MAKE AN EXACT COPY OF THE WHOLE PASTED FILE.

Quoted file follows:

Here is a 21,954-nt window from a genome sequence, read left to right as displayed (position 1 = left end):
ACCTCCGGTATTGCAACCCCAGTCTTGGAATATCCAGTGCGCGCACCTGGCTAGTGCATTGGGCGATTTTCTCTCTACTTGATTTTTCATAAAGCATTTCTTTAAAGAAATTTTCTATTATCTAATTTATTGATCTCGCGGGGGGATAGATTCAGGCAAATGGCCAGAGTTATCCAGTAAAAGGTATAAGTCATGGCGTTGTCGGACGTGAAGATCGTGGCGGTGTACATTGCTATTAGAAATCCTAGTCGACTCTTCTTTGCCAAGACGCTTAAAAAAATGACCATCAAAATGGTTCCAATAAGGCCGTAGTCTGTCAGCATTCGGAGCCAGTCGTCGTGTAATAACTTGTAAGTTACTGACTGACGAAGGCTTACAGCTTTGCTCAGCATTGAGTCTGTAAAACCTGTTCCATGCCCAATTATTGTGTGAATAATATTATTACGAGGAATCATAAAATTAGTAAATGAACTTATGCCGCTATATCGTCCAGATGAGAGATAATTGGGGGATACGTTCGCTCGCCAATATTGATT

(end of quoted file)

Here is a 21,954-nt window from a genome sequence, read left to right as displayed (position 1 = left end):
ACCTCCGGTATTGCAACCCCAGTCTTGGAATATCCAGTGCGCGCACCTGGCTAGTGCATTGGGCGATTTTCTCTCTACTTGATTTTTCATAAAGCATTTCTTTAAAGAAATTTTCTATTATCTAATTTATTGATCTCGCGGGGGGATAGATTCAGGCAAATGGCCAGAGTTATCCAGTAAAAGGTATAAGTCATGGCGTTGTCGGACGTGAAGATCGTGGCGGTGTACATTGCTATTAGAAATCCTAGTCGACTCTTCTTTGCCAAGACGCTTAAAAAAATGACCATCAAAATGGTTCCAATAAGGCCGTAGTCTGTCAGCATTCGGAGCCAGTCGTCGTGTAATAACTTGTAAGTTACTGACTGACGAAGGCTTACAGCTTTGCTCAGCATTGAGTCTGTAAAACCTGTTCCATGCCCAATTATTGTGTGAATAATATTATTACGAGGAATCATAAAATTAGTAAATGAACTTATGCCGCTATATCGTCCAGATGAGAGATAATTGGGGGATACGTTCGCTCGCCAATATTGATT